When looking at CNA vs. QMA careers, the difference lies in the ability to deliver medications to patients. Under a nurse’s supervision, QMAs administer prescription and non-prescription medication and monitor patients’ reactions—in addition to performing traditional CNA job responsibilities.
After around 1,000 hours of work, CNAs can undergo 100 additional hours of training to become a QMA, working in a variety of healthcare settings, including hospitals, nursing homes, and long-term care facilities.
Medication aides can make around $40,378 annually, which is more than the average yearly salary for CNAs. Being trained to administer medication on top of providing basic patient care also makes QMAs in-demand healthcare professionals.
3. Anesthesia Technician
Anesthesia technicians clean, sterilize, and set up anesthesia equipment; help monitor, position, and transport patients; and assist with patient airway management.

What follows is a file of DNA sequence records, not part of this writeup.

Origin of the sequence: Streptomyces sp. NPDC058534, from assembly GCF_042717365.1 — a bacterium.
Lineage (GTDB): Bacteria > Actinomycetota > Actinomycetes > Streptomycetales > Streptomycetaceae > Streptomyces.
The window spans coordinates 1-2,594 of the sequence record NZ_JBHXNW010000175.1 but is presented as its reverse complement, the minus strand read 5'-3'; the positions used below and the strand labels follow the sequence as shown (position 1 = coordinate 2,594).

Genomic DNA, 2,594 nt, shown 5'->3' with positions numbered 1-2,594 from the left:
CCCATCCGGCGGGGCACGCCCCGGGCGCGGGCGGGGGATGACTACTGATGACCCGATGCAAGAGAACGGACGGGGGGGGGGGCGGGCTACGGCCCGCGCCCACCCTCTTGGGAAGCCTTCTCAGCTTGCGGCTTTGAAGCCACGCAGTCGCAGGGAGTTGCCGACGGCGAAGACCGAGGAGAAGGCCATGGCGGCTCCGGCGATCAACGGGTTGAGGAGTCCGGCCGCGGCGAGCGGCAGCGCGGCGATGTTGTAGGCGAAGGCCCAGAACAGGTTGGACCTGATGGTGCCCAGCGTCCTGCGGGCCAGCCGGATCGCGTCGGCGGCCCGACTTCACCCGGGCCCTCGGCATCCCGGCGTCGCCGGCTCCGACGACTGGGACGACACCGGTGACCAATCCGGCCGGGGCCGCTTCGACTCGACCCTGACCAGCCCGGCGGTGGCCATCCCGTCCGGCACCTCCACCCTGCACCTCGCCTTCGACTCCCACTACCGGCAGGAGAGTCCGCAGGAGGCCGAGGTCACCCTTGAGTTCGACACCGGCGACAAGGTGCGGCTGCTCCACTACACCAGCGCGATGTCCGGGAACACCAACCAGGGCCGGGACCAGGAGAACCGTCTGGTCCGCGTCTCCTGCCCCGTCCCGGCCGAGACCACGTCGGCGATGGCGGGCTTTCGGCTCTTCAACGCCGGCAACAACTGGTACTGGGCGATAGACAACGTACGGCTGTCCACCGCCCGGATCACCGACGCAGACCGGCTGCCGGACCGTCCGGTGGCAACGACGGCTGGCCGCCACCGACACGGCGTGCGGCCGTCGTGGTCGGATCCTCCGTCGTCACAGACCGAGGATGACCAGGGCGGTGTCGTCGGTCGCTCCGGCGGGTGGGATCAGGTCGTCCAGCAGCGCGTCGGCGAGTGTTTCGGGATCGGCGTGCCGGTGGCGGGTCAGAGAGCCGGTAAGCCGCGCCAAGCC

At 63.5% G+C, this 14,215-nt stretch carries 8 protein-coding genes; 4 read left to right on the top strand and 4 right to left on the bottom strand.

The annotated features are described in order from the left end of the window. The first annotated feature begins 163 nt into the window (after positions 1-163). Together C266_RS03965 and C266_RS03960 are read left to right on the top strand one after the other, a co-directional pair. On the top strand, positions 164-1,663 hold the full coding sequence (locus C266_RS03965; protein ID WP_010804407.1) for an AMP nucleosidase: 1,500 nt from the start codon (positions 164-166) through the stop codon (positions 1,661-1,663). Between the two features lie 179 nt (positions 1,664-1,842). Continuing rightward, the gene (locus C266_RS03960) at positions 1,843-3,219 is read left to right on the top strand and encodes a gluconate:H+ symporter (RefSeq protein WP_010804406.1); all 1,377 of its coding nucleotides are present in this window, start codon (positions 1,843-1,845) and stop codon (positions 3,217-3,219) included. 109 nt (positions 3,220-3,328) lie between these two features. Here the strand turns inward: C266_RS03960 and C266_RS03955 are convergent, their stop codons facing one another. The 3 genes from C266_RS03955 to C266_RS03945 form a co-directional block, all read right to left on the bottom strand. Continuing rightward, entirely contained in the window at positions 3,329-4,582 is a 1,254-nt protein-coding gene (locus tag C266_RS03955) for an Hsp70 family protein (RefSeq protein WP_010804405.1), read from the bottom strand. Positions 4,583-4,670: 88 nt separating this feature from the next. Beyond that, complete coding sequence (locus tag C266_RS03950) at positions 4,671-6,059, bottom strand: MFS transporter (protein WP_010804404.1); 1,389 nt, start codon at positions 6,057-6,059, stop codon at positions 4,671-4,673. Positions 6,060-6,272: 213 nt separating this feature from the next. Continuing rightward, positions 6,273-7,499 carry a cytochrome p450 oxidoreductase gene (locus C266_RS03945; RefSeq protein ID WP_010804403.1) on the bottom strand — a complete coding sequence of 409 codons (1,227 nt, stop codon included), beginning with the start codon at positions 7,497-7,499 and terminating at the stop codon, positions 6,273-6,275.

Although anesthesia technicians don’t usually need specific certification other than Basic Life Support (BLS), most employers look for six months to a year of healthcare experience, such as working as a CNA. If you’re already working as a CNA in a hospital or surgery center environment, you can apply for anesthesia technician roles as they come available and receive specific on-the-job training.
One bonus of this career path is a higher annual salary, with an average of $44,076 nationwide. Plus, if you find you enjoy this career, you can go on to earn your associate degree and become an anesthesia technologist with an even higher wage.
4. Emergency Room Technician
Emergency room technicians (also called ER techs or ED techs) work in hospital emergency rooms assisting patients, taking vitals, stocking supplies, and performing basic medical procedures—like blood draws, EKGs, catheterization, splinting, and wound dressing changes.
Qualifications to work as an ER tech vary by employer, but most hospitals require one year of healthcare experience and either CNA or EMT certification. Some employers provide on-the-job training, and others require completion of short phlebotomy and EKG courses and a CNA license.